A proposed housing development with a long history was authorized during the most recent meeting of the Enumclaw City Council.
By unanimous consent, the council gave its blessing to a proposal carrying the official name of Suntop Farms Division No. 2, Phase B. The proposal calls for lots for 48 single-family homes and two open space/recreation tracts. The final approval means building can begin.
The development is adjacent to land currently under development, all part of the Suntop Planned Unit Development. The PUD is bordered by state Route 410 on the north, Warner Avenue on the south and Watson Street on the west.
Suntop Farms Division 2, consisting of 72 lots, was initially approved in January 2008. The applicant could obtain only 19 sewer connections at the time, so the plat was divided into two phases. The first phase is nearly built out.
Due to planning changes during the past six years, the total number of lots was reduced to 67. Phase B finishes the original proposal.
City specifications have been drafted to create an interesting neighborhood, according to Community Development Director Erica Shook, who noted the presence of “cottage lots.” Those will be smaller parcels with smaller homes, grouped together. There are three other lot sizes and plans encourage varying colors and home heights.
In other action during the Jan. 12 meeting, council members:
• heard about the new TipSoft program adopted by the Enumclaw Police Department. The program allows citizens to provide local law enforcement with information about possible crimes in the community while staying anonymous. Tips can be delivered by anyone with access to a computer, tablet or smartphone.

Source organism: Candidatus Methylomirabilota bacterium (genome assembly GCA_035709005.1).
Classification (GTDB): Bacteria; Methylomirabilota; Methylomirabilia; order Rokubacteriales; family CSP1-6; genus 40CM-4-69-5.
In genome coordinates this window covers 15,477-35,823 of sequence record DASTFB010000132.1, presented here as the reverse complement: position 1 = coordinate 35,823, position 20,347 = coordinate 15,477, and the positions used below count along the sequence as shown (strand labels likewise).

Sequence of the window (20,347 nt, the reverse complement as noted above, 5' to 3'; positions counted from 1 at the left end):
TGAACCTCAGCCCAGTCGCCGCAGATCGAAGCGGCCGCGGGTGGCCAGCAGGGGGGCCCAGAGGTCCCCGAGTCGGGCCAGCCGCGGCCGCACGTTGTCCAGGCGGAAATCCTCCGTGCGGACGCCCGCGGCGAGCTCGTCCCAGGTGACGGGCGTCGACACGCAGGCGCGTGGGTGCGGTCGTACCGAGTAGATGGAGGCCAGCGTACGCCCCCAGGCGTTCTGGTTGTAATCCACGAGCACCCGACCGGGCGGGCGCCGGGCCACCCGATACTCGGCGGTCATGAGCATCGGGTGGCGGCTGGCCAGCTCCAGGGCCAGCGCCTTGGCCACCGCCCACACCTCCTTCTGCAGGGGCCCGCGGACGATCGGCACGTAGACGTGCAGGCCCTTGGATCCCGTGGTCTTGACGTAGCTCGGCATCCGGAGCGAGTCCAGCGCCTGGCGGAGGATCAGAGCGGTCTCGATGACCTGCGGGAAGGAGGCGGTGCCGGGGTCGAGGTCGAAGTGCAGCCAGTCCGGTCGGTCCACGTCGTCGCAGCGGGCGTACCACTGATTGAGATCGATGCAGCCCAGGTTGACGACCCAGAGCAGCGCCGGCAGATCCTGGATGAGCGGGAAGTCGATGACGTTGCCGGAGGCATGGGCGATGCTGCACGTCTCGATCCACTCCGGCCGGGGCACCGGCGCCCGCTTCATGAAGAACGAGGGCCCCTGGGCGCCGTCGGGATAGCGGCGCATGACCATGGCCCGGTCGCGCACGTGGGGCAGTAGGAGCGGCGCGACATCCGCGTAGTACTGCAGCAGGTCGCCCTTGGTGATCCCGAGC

Mayor Liz Reynolds called the TipSoft program a “fabulous opportunity” for citizens to help make their community a safer place to live.
• listened as Enumclaw resident Joan Brown praised the most recent Cops For Kids effort. She is with the local Police Auxiliary that annually collects and distributes Christmas presents for families in need. This year, she said, the program served 432 children from 156 families.
The Cops For Kids program is a success, Brown said, due to “hundreds of volunteer hours” and the people who provide gifts. She singled out the tireless efforts of Marilyn Hash and retired police officer Dave Voss.
• accepted, on first reading, an update of the city’s formal Comprehensive Emergency Management Plan. Police Chief Jim Zoll explained the agenda item was something of a “housekeeping measure” that fulfills a state requirement.
The plan, created in partnership with Fire District 28, spells out duties and responsibilities of the city and associated agencies in the event of an emergency. According to the text of a Zoll memo, it “forms a structure in which emergency planning, preparedness, response and recovery take place.”
• agreed to an agreement with the Rainier Foothills Wellness Foundation that authorizes the city to work on the foundation’s Care Van. The work extends only to “limited, routine maintenance,” according to Scott Woodbury, the city’s interim public works director. He noted the foundation will be charged for parts and labor, along with a 20 percent administrative fee. That echoes the agreement between the city and Fire District 28.
• approved the appointment of Linda Rabb to the city’s Human Services Advisory Board. Her term expires with the close of 2018.